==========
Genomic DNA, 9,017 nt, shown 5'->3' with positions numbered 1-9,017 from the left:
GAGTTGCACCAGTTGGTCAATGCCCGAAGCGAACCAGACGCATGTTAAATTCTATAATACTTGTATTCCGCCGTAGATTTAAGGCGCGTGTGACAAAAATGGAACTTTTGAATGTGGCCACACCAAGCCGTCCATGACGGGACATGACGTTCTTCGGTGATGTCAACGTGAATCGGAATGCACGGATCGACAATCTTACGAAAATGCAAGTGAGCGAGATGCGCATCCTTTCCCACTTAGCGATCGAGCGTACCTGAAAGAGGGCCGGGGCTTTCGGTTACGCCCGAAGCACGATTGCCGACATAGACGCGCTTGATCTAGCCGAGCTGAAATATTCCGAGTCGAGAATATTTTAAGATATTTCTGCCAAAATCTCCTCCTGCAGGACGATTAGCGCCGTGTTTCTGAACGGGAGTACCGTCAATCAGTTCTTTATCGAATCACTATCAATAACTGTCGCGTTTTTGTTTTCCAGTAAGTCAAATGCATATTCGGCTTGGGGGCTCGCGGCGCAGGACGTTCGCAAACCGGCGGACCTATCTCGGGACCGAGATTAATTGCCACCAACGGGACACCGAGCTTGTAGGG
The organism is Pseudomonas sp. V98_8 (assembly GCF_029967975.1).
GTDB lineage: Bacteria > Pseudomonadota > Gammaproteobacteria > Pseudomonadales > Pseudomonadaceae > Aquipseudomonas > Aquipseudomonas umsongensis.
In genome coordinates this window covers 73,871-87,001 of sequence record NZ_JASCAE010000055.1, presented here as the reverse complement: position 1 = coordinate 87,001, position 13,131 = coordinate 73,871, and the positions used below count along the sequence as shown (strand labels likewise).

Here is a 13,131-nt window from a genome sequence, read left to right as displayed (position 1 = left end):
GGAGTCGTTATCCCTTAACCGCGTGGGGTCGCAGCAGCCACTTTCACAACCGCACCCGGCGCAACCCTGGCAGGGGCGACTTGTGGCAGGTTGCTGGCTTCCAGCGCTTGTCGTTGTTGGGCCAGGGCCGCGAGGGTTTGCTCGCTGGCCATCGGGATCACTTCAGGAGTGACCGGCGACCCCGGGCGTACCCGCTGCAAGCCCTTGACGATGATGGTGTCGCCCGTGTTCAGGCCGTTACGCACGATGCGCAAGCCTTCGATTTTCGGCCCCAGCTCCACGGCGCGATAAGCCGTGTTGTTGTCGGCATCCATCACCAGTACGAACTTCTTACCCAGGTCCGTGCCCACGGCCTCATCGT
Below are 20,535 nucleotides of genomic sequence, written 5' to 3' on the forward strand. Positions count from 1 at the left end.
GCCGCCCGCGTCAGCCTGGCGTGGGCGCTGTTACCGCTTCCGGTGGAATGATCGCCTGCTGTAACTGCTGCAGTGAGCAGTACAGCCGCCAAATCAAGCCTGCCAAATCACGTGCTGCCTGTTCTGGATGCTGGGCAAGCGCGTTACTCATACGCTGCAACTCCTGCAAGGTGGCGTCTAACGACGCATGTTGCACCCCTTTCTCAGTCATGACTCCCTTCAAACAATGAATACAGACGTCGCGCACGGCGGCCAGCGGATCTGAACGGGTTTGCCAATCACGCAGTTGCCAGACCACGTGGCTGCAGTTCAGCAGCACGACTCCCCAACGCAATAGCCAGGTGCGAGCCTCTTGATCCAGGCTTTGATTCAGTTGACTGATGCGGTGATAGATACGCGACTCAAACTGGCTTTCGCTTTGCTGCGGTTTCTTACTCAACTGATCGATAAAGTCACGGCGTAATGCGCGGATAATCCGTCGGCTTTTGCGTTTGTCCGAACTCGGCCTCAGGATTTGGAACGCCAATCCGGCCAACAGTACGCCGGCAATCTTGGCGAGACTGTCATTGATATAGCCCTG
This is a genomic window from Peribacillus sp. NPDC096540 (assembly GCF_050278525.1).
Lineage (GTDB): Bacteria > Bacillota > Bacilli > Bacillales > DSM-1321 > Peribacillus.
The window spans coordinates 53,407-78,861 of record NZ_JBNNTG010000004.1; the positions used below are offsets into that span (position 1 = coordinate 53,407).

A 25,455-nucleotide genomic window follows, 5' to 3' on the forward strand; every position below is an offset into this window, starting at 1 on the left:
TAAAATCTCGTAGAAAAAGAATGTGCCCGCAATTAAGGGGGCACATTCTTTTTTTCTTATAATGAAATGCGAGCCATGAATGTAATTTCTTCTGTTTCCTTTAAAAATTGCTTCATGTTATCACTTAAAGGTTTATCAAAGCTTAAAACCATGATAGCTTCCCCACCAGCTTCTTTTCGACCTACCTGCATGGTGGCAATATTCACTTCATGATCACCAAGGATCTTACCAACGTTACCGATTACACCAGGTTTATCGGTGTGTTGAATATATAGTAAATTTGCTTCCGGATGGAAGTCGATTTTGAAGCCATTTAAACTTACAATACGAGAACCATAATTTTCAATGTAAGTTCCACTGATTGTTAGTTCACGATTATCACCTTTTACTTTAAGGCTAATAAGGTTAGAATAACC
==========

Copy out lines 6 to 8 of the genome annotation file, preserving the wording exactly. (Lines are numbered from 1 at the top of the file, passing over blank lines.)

Here is a 13,131-nt window from a genome sequence, read left to right as displayed (position 1 = left end):
GGAGTCGTTATCCCTTAACCGCGTGGGGTCGCAGCAGCCACTTTCACAACCGCACCCGGCGCAACCCTGGCAGGGGCGACTTGTGGCAGGTTGCTGGCTTCCAGCGCTTGTCGTTGTTGGGCCAGGGCCGCGAGGGTTTGCTCGCTGGCCATCGGGATCACTTCAGGAGTGACCGGCGACCCCGGGCGTACCCGCTGCAAGCCCTTGACGATGATGGTGTCGCCCGTGTTCAGGCCGTTACGCACGATGCGCAAGCCTTCGATTTTCGGCCCCAGCTCCACGGCGCGATAAGCCGTGTTGTTGTCGGCATCCATCACCAGTACGAACTTCTTACCCAGGTCCGTGCCCACGGCCTCATCGT
Below are 20,535 nucleotides of genomic sequence, written 5' to 3' on the forward strand. Positions count from 1 at the left end.